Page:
Toynbee’s article illustrates how evensong is part of the church’s mission. What he is wanting to write about is not evensong itself but what that afternoon in Peterborough led him to think about as he pondered it in the following weeks. Fundamentally, he is asking, how can Christianity be credible in a secular age like ours? How do we understand the presence of God among us so that we can commend faith as a living reality, not a nostalgic memory from a past age. Maybe in its quiet, gently persuasive, even contemplative, way, evensong can speak to people in ways that the Sunday morning eucharist can’t quite do. You can slip into evensong anonymously, hide behind a pillar if you want to, not have to pass the peace with the person next to you, not have to sing words you don’t understand or believe in, think your own thoughts. This is liturgy at its most generous that invites us to respond in whatever way we can at that moment. Some evangelism can feel coersive. But not evensong, which even as it works on us to bear witness to good news, respects the integrity of each person.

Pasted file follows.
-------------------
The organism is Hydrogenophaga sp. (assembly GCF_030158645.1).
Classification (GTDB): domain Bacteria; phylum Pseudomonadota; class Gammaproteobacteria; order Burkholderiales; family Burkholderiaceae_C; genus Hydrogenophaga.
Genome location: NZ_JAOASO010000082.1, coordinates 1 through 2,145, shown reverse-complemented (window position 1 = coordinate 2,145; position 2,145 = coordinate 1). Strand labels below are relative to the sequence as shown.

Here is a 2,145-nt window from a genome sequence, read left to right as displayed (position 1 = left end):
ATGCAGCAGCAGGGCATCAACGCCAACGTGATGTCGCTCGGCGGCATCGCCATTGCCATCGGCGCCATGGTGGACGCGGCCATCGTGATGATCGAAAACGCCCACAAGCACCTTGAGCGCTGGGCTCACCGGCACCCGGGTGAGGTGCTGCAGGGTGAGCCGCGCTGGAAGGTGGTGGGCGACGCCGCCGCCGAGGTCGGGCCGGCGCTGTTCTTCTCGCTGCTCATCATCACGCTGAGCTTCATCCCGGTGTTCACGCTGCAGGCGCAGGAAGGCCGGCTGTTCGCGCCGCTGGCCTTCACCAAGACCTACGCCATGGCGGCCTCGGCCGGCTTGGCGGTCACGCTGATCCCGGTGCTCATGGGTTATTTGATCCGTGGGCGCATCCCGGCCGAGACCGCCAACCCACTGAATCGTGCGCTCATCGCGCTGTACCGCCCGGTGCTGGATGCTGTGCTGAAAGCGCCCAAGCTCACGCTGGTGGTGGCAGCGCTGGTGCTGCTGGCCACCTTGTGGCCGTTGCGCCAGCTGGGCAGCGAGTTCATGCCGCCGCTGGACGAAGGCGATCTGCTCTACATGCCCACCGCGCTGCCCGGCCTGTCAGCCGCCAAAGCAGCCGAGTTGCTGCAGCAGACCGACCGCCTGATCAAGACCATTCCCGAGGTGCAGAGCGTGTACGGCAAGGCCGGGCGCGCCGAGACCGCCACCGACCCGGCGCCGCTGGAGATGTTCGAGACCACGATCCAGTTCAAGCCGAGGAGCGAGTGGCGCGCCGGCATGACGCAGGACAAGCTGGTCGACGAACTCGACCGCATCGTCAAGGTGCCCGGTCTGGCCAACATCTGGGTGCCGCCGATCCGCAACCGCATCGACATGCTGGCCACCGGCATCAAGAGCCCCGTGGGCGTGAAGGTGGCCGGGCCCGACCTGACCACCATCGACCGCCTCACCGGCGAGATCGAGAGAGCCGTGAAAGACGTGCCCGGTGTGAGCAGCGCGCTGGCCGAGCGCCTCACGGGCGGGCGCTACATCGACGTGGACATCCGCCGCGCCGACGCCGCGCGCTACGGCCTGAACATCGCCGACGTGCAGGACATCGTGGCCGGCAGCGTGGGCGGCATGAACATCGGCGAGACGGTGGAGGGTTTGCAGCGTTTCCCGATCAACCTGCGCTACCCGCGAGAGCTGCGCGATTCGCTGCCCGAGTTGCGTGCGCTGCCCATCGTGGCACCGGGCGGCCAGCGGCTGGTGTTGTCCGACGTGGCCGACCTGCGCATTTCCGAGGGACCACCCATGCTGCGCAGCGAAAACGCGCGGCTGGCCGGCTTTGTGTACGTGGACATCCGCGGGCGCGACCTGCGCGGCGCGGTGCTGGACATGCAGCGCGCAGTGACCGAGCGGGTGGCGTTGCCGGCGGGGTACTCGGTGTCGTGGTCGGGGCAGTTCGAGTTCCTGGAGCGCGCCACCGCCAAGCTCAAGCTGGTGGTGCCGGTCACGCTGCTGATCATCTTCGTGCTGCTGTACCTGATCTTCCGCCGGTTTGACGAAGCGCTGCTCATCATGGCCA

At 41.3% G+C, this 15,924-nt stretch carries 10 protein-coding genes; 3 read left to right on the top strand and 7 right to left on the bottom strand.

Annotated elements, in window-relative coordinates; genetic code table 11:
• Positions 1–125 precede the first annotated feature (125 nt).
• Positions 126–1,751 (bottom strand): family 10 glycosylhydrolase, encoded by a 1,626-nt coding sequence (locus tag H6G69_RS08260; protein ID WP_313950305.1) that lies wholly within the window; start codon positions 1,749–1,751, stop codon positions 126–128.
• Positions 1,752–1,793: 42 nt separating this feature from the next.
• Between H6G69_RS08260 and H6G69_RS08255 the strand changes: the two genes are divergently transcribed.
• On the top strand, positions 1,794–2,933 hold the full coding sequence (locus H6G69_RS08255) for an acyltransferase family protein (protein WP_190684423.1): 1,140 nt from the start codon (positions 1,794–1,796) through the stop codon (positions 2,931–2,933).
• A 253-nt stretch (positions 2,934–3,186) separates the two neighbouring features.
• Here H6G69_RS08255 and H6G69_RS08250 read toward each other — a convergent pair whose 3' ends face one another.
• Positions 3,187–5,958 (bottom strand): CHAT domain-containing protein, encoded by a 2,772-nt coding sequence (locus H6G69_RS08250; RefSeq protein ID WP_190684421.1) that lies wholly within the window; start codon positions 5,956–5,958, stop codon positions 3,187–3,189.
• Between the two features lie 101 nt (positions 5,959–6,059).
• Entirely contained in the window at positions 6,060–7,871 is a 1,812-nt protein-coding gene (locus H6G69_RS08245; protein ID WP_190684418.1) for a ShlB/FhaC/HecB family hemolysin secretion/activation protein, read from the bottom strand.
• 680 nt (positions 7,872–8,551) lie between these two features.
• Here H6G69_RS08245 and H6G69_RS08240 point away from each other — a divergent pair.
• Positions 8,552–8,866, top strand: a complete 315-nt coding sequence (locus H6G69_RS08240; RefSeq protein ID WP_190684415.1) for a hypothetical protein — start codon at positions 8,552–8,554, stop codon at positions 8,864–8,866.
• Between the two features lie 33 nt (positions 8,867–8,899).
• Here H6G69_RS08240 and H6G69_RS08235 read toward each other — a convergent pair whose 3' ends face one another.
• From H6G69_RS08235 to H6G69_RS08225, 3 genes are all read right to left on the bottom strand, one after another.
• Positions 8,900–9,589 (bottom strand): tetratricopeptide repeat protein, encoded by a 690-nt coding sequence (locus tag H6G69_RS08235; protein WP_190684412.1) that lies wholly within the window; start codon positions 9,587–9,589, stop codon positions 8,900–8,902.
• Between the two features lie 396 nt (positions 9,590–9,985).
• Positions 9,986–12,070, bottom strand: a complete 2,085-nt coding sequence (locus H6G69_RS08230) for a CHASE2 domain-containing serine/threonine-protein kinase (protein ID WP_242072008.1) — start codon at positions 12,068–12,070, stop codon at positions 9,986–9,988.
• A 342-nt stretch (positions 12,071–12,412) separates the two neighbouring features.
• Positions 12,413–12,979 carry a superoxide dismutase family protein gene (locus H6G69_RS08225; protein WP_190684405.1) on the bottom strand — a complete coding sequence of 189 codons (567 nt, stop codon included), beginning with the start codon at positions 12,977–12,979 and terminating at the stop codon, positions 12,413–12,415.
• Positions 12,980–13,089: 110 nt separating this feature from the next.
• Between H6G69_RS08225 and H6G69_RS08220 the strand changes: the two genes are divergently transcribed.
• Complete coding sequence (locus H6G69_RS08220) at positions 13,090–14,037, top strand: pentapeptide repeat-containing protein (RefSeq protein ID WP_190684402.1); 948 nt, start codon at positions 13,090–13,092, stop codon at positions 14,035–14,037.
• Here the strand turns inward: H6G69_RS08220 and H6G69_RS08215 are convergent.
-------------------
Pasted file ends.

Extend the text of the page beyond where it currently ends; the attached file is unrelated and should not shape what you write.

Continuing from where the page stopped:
Find your own place in this hospitable service, it seems to say. Yes, it would be wonderful if you come in time to the fulness of faith and Christian commitment. But for now, let it invite you in. If you are not a believer, let it persuade you that faith is worth exploring. If you are a half-believer or an ex-believer, let it entice you to taste it and see what happens. If you know and love God, let it offer you space to rest, to contemplate, be thankful, deepen your awareness, give you time for the work of prayer and lead you to enter more profoundly into the ocean of God’s love. To find our own level of response is the gift of the Prayer Book, to respect our humanity, honour our integrity, and draw us on to become better, wiser people of "righteousness and peace and joy in the Holy Spirit", as we heard in our second lesson, people for whom evensong is a rehearsal for the worship of heaven when we shall know as we are known in that great love that has no end.
Winslow, 8 July 2018
Romans 14. 1-17
Winslow, 8 July 2018
Romans 14. 1-17